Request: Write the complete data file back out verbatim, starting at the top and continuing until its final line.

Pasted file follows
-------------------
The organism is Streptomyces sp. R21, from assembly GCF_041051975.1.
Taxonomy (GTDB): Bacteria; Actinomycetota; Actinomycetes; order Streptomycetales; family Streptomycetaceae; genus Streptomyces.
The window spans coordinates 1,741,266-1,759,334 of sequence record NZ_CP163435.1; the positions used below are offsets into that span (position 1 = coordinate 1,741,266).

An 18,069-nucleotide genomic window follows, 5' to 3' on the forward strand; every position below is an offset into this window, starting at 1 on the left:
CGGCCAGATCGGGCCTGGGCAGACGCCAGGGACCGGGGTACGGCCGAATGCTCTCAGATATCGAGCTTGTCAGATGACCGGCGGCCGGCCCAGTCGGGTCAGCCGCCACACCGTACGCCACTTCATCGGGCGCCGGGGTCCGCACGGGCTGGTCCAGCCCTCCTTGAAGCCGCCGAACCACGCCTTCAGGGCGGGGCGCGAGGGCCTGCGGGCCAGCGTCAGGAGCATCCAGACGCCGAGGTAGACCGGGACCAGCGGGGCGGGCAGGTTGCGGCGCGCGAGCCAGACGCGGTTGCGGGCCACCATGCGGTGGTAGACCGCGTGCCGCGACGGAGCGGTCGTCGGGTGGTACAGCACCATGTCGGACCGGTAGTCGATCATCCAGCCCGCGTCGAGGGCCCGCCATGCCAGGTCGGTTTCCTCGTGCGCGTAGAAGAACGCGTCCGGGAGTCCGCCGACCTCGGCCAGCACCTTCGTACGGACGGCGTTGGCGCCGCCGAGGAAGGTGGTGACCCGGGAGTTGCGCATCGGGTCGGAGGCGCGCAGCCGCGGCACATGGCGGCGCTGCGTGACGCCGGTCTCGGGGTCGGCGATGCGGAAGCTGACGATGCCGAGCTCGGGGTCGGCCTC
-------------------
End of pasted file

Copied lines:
The organism is Streptomyces sp. R21, from assembly GCF_041051975.1.
Taxonomy (GTDB): Bacteria; Actinomycetota; Actinomycetes; order Streptomycetales; family Streptomycetaceae; genus Streptomyces.
The window spans coordinates 1,741,266-1,759,334 of sequence record NZ_CP163435.1; the positions used below are offsets into that span (position 1 = coordinate 1,741,266).

An 18,069-nucleotide genomic window follows, 5' to 3' on the forward strand; every position below is an offset into this window, starting at 1 on the left:
CGGCCAGATCGGGCCTGGGCAGACGCCAGGGACCGGGGTACGGCCGAATGCTCTCAGATATCGAGCTTGTCAGATGACCGGCGGCCGGCCCAGTCGGGTCAGCCGCCACACCGTACGCCACTTCATCGGGCGCCGGGGTCCGCACGGGCTGGTCCAGCCCTCCTTGAAGCCGCCGAACCACGCCTTCAGGGCGGGGCGCGAGGGCCTGCGGGCCAGCGTCAGGAGCATCCAGACGCCGAGGTAGACCGGGACCAGCGGGGCGGGCAGGTTGCGGCGCGCGAGCCAGACGCGGTTGCGGGCCACCATGCGGTGGTAGACCGCGTGCCGCGACGGAGCGGTCGTCGGGTGGTACAGCACCATGTCGGACCGGTAGTCGATCATCCAGCCCGCGTCGAGGGCCCGCCATGCCAGGTCGGTTTCCTCGTGCGCGTAGAAGAACGCGTCCGGGAGTCCGCCGACCTCGGCCAGCACCTTCGTACGGACGGCGTTGGCGCCGCCGAGGAAGGTGGTGACCCGGGAGTTGCGCATCGGGTCGGAGGCGCGCAGCCGCGGCACATGGCGGCGCTGCGTGACGCCGGTCTCGGGGTCGGCGATGCGGAAGCTGACGATGCCGAGCTCGGGGTCGGCCTC